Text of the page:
Forex Forecast: Pairs In Focus - Sunday, June 6

10 and one 10 us dollar bill

The difference between success and failure in Forex trading is very likely to depend mostly upon which currency pairs you choose to trade each week and in which direction, and not on the exact trading methods you might use to determine trade entries and exits.

When starting the trading week, it is a good idea to look at the big picture of what is developing in the market as a whole and how such developments and affected by macro fundamentals and market sentiment.

It is not an especially good time to be trading markets right now, as there are only a few valid long-term trends to exploit.

Big Picture June 6

Last week’s Forex market saw the strongest rise in the relative value of the Australian dollar and the strongest fall in the relative value of the New Zealand dollar. However, the values were so small as to be practically irrelevant. It was a quiet week in the Forex market.

I wrote in my previous piece last week that the best trades were likely to be being short of the USD/CAD and USD/ZAR currency pairs, and long of gold in USD terms. The USD/CAD currency pair rose by 0.02%, while the USD/ZAR currency pair fell by 2.64%. Gold in USD terms fell by 0.63% over the week. Overall, these were good calls, as they produced an averaged win of 0.67%.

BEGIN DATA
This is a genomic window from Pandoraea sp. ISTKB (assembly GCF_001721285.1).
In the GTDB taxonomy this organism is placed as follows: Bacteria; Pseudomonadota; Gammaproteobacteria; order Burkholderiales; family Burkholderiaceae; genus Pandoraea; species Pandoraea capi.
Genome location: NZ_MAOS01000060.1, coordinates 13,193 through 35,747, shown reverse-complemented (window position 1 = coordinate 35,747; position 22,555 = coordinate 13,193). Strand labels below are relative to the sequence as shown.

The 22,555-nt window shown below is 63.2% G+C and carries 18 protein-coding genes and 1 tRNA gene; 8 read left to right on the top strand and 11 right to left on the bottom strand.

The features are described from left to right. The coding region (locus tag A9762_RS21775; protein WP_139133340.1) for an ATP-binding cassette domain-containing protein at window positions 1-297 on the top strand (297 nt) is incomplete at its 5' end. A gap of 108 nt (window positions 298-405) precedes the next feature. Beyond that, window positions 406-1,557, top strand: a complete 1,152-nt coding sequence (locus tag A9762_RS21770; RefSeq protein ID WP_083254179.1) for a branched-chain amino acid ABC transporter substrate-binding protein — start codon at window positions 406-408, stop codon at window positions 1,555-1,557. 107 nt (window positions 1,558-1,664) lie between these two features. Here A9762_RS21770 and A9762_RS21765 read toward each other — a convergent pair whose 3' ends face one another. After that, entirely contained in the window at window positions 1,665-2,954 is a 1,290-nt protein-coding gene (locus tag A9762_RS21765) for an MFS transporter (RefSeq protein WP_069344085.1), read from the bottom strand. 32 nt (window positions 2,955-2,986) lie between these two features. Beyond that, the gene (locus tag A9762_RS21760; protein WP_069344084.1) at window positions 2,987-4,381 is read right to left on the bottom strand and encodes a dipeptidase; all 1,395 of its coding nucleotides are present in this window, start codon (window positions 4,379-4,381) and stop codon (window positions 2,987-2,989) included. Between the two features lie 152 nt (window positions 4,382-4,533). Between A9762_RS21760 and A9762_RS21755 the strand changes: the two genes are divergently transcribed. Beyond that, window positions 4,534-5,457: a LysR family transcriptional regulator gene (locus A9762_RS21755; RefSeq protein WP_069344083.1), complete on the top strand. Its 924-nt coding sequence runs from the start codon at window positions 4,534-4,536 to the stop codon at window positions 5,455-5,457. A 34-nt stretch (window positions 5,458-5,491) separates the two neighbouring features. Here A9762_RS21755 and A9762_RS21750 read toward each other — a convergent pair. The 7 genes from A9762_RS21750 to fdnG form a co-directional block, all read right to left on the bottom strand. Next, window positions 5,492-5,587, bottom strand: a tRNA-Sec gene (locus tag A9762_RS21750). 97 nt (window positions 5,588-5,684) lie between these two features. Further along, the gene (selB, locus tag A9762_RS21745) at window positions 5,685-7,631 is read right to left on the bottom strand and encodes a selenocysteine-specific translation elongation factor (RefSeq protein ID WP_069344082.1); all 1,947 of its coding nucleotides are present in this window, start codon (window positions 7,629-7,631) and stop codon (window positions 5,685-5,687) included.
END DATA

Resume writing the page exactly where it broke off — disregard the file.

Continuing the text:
Fundamental Analysis & Market Sentiment

The headline takeaway from last week was the weaker than expected non-farm payrolls report in the US. This sent the U.S. dollar somewhat lower, while pushing WTI Crude Oil to a new long-term high and the major S&P 500 Index very near to a new all-time high price. We are seeing a mixed picture across other markets, with fewer clear trends surviving. The Canadian dollar and the British pound have the greatest long-term strength amongst major currencies.

Last week saw the new U.S. and Canadian job prints come in lower than expected, while Australian GDP was revealed to be growing faster than expected.

The main events this coming week will be major monthly policy inputs from the European Central Bank and the Bank of Canada, plus key U.S. CPI (inflation) data. These releases are likely to ensure that the coming week is more volatile than last week was.

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